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In looking for the standing wave equation y(x,t) I seem to be finding two variations.

The first variation is $y(x,t)=2A\sin(kx)\cos(\omega t)$ which I found on Wikipedia and other sites, which has a sine and a cosine.

The second variation is $y(x,t)=2A\sin(kx)\sin(\omega t)$ which I found here (scroll to 1.5.6) and on other sites. It has two sines.

It seems like all of the websites with the first variation derive the equation from the superposition of two sine waves whereas the websites with the second variation derive the equation from the superposition of two cosine waves but I don't see how that would result in a different end result.

Which is the correct variation? Or is there some factor I'm missing that differentiates the two and makes them both correct?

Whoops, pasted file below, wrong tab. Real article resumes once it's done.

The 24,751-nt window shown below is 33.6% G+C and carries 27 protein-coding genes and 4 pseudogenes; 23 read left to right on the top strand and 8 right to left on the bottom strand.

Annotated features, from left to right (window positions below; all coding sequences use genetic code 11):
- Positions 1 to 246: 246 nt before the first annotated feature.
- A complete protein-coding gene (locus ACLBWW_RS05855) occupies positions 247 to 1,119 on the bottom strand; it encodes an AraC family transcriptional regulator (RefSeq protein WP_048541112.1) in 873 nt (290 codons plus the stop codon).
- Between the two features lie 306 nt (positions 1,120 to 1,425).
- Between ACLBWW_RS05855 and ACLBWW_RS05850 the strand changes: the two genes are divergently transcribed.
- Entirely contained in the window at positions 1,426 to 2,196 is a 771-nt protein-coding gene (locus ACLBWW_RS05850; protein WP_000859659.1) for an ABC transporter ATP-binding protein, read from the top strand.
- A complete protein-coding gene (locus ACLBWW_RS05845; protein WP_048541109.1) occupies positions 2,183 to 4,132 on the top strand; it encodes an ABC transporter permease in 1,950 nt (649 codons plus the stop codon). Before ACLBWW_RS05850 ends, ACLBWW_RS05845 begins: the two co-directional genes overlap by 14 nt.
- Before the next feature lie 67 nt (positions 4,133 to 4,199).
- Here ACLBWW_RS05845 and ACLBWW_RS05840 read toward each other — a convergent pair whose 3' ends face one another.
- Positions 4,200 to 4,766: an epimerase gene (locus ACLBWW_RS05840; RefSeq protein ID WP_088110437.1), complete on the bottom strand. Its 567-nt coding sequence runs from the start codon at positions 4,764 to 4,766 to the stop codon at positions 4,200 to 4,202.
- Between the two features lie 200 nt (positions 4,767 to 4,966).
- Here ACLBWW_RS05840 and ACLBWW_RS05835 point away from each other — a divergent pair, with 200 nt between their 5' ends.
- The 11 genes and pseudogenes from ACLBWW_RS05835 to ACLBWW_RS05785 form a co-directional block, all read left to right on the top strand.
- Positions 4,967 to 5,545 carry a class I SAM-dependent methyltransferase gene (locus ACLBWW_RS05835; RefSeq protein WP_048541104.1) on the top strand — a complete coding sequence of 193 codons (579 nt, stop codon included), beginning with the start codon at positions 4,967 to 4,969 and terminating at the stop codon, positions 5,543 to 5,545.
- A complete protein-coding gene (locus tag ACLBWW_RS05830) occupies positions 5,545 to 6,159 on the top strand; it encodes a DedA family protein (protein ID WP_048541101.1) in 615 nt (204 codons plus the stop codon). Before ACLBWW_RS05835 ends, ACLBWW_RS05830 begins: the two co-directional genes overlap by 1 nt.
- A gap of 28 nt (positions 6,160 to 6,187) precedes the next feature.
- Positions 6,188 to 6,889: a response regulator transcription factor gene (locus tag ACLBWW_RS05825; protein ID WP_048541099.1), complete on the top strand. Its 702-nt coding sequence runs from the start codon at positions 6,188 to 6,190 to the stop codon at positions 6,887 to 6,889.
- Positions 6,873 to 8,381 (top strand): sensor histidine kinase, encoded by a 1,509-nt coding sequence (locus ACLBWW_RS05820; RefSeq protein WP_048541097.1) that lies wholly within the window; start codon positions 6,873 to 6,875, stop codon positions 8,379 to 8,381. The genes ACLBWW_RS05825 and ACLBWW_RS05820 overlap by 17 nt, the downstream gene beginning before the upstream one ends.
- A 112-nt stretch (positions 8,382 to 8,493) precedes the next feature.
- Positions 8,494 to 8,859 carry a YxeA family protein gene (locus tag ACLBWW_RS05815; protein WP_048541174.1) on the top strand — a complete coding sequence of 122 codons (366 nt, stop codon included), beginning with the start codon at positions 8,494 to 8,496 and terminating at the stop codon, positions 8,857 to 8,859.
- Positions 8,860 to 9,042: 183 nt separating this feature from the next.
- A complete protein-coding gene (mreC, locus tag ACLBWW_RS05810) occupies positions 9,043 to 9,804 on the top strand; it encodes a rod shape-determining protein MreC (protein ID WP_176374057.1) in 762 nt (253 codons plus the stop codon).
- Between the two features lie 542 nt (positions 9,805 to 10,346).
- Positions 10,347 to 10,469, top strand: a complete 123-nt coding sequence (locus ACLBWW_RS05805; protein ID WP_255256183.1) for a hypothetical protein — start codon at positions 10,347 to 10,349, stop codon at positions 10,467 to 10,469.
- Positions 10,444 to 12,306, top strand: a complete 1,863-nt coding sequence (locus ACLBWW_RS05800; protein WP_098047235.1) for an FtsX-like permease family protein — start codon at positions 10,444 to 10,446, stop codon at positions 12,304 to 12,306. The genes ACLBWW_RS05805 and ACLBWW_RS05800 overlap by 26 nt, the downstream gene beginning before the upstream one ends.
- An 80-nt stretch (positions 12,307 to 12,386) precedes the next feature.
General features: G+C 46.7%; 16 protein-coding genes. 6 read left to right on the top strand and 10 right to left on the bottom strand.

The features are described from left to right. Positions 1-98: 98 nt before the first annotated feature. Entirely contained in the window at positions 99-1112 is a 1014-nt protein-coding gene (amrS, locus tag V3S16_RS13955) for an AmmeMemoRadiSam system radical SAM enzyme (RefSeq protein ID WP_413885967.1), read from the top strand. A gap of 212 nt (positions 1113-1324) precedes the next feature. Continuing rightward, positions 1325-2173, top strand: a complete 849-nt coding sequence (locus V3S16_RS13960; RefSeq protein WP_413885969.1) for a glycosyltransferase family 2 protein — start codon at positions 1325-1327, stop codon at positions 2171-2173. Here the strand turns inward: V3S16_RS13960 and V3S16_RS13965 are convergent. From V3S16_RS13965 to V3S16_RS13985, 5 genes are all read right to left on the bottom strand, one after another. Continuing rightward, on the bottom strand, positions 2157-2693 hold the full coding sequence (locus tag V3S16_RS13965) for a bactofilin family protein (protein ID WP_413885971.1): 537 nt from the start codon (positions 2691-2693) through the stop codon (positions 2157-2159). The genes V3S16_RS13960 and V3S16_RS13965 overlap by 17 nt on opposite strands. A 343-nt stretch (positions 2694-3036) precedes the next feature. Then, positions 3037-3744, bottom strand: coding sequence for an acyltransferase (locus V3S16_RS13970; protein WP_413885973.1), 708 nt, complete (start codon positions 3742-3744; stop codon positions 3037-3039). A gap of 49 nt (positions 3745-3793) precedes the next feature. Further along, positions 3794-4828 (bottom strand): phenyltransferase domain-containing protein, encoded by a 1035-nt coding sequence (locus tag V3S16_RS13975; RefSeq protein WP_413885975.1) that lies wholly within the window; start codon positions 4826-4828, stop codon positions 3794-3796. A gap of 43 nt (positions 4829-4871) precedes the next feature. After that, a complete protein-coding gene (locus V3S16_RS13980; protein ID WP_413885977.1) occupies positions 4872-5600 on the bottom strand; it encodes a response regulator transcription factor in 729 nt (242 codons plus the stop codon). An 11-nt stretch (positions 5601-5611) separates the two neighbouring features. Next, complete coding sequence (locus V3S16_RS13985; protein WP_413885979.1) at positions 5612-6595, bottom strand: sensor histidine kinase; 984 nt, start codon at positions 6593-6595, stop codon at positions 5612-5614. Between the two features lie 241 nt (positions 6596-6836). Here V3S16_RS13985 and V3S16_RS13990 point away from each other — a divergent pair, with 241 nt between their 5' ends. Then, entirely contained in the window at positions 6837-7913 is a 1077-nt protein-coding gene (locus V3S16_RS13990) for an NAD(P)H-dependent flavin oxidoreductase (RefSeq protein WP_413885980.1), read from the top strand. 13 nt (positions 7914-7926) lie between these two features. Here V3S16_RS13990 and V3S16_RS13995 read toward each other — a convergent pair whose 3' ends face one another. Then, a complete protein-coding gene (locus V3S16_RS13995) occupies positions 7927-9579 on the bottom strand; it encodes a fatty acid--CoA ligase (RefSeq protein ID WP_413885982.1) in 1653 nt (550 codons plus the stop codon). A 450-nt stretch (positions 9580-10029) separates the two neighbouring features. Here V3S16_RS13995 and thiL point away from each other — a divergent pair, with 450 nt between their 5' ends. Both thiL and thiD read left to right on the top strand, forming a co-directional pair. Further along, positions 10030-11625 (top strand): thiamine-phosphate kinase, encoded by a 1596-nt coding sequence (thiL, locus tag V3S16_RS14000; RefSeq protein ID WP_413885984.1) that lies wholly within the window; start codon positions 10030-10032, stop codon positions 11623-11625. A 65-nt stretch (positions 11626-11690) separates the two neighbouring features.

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They are equivalent.

Let $y_s(x,t) = 2A \sin(k x) \sin(\omega t)$ and $y_c(x,t) = 2 A \sin(k x) \cos (\omega t)$.

Then, since $\sin(x + \pi/2) = \cos(x)$, we have that

\begin{equation} y_s(s,t+t_0) = y_c(x,t) \end{equation} where $t_0 = \frac{\pi}{2\omega}$. In other words, these two formulations differ only by a shift in time -- just wait one quarter period and $y_s$ will turn into $y_c$.

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